Science hits GM crops (while China stops sowing) | Social Watch
Far from putting an end to the hunger in the world and from improving farmer’s quality of life, genetically modified organisms (GMOs) are raising food insecurity and health hazards and failing to increase the yields of crops, according to new scientific studies.
A month later, a report launched by 20 South-east Asian, African and Latin American civil society organizations proved that GMOs have caused an increase in the use of chemicals that contaminate the ground, and the rapid spread of infertile transgenic “superweeds” to lands where they were not seed.
Navdanya’s research in India has shown that contrary to [US firm] Monsanto’s claim of Bt cotton yield of 1500 kg per acre, the reality is that the yield is an average of 400-500 kg per acre,” wrote renowned scholar and activist Vandana Shiva, who led the report among with her colleagues Debbie Barker and Caroline Lockhart.
Another study, published on Sept. 28 by the Washington-based Food and Water Watch and titled “Genetically Engineered Food: An Overview”, conclude that GMO’s proliferation into vast lands have caused a slew of environmental and health crises, and actually increased poverty by forcing millions of farmers to “buy” patented seeds at exorbitant prices, reported IPS news agency.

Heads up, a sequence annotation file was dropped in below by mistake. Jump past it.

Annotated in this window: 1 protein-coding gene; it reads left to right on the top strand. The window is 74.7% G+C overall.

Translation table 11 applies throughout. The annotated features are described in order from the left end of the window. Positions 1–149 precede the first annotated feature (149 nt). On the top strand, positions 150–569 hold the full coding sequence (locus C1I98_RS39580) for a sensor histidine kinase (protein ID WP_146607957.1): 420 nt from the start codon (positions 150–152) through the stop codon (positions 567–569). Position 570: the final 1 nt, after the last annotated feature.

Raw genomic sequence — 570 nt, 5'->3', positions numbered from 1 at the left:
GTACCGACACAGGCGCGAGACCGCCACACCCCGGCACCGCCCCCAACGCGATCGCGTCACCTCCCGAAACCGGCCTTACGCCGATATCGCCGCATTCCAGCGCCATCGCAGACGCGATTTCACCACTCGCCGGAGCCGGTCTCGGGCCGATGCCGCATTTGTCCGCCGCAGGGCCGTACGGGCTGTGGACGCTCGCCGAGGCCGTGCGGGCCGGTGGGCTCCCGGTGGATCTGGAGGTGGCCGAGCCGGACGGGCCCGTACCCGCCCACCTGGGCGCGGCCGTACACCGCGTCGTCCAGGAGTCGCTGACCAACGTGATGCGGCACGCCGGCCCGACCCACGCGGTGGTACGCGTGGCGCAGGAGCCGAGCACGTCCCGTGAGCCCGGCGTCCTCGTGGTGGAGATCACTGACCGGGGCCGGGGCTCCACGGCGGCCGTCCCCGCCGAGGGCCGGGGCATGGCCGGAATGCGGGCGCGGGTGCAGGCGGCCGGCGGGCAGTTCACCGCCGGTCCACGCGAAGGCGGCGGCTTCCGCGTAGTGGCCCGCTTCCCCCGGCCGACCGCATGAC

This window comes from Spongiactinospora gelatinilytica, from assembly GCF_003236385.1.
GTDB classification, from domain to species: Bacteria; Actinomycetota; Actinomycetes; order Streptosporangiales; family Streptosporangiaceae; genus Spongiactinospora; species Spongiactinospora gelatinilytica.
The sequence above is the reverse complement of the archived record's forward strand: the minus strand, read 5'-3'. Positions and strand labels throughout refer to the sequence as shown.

A third report, published this month by the African Centre for Biosafety (ACB), warned against the authorisation to conduct the first ever field trials in South Africa involving GM bananas not only because of the biosafety risks “to human and animal health, the environment and to society”, but also because of “the lack of public interest or commercial justification”.
ACB thinks that transgenic disease resistant bananas cannot overcome the problems of land tenure to competition from more ecologically suitable production areas, such as those in Mozambique, a shift in the industry that will mean the loss of 24 000 on farm jobs in South Africa.